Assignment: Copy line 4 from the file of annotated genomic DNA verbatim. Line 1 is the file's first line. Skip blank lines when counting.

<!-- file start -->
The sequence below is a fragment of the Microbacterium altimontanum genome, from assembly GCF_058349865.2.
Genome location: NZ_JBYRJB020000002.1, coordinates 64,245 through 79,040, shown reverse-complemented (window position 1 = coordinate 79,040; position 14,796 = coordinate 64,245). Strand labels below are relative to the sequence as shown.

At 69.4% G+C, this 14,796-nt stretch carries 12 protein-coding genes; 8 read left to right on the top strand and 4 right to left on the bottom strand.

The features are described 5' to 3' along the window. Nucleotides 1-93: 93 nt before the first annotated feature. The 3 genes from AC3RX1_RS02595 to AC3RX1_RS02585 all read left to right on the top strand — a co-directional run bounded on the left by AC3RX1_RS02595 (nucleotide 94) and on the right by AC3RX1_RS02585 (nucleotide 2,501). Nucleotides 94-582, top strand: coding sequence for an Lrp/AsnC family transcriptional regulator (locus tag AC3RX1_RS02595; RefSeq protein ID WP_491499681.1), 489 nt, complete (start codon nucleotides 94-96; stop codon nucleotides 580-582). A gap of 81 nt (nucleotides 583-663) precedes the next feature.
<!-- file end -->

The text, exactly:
The features are described 5' to 3' along the window. Nucleotides 1-93: 93 nt before the first annotated feature. The 3 genes from AC3RX1_RS02595 to AC3RX1_RS02585 all read left to right on the top strand — a co-directional run bounded on the left by AC3RX1_RS02595 (nucleotide 94) and on the right by AC3RX1_RS02585 (nucleotide 2,501). Nucleotides 94-582, top strand: coding sequence for an Lrp/AsnC family transcriptional regulator (locus tag AC3RX1_RS02595; RefSeq protein ID WP_491499681.1), 489 nt, complete (start codon nucleotides 94-96; stop codon nucleotides 580-582). A gap of 81 nt (nucleotides 583-663) precedes the next feature.